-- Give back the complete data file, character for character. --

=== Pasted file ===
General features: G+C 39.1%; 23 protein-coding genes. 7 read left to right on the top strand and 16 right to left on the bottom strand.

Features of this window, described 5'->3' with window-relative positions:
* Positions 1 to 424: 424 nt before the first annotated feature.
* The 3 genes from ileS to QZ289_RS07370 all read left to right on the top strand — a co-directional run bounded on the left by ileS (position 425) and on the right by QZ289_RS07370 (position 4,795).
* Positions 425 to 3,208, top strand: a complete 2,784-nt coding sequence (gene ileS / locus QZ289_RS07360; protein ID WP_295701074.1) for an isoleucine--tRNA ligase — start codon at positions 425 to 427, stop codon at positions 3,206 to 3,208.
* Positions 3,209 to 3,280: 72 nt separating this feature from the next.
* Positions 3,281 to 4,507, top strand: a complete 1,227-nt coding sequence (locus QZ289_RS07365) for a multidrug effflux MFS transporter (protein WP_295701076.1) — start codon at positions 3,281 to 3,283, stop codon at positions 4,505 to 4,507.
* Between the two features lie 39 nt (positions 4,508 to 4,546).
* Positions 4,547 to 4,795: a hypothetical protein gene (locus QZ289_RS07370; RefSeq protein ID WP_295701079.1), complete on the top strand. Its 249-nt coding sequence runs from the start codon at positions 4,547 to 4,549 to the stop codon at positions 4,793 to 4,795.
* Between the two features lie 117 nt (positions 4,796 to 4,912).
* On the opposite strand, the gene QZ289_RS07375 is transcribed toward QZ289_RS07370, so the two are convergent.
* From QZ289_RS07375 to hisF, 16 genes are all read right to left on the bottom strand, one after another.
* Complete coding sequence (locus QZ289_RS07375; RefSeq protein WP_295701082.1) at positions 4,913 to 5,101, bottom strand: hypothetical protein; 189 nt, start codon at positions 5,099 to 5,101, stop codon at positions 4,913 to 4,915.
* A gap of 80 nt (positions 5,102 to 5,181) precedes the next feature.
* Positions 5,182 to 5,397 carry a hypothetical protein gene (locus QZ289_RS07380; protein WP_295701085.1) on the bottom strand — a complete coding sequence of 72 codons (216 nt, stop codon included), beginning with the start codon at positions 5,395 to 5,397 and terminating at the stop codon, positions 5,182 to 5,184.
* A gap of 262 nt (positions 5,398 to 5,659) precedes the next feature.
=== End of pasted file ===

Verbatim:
General features: G+C 39.1%; 23 protein-coding genes. 7 read left to right on the top strand and 16 right to left on the bottom strand.

Features of this window, described 5'->3' with window-relative positions:
* Positions 1 to 424: 424 nt before the first annotated feature.
* The 3 genes from ileS to QZ289_RS07370 all read left to right on the top strand — a co-directional run bounded on the left by ileS (position 425) and on the right by QZ289_RS07370 (position 4,795).
* Positions 425 to 3,208, top strand: a complete 2,784-nt coding sequence (gene ileS / locus QZ289_RS07360; protein ID WP_295701074.1) for an isoleucine--tRNA ligase — start codon at positions 425 to 427, stop codon at positions 3,206 to 3,208.
* Positions 3,209 to 3,280: 72 nt separating this feature from the next.
* Positions 3,281 to 4,507, top strand: a complete 1,227-nt coding sequence (locus QZ289_RS07365) for a multidrug effflux MFS transporter (protein WP_295701076.1) — start codon at positions 3,281 to 3,283, stop codon at positions 4,505 to 4,507.
* Between the two features lie 39 nt (positions 4,508 to 4,546).
* Positions 4,547 to 4,795: a hypothetical protein gene (locus QZ289_RS07370; RefSeq protein ID WP_295701079.1), complete on the top strand. Its 249-nt coding sequence runs from the start codon at positions 4,547 to 4,549 to the stop codon at positions 4,793 to 4,795.
* Between the two features lie 117 nt (positions 4,796 to 4,912).
* On the opposite strand, the gene QZ289_RS07375 is transcribed toward QZ289_RS07370, so the two are convergent.
* From QZ289_RS07375 to hisF, 16 genes are all read right to left on the bottom strand, one after another.
* Complete coding sequence (locus QZ289_RS07375; RefSeq protein WP_295701082.1) at positions 4,913 to 5,101, bottom strand: hypothetical protein; 189 nt, start codon at positions 5,099 to 5,101, stop codon at positions 4,913 to 4,915.
* A gap of 80 nt (positions 5,102 to 5,181) precedes the next feature.
* Positions 5,182 to 5,397 carry a hypothetical protein gene (locus QZ289_RS07380; protein WP_295701085.1) on the bottom strand — a complete coding sequence of 72 codons (216 nt, stop codon included), beginning with the start codon at positions 5,395 to 5,397 and terminating at the stop codon, positions 5,182 to 5,184.
* A gap of 262 nt (positions 5,398 to 5,659) precedes the next feature.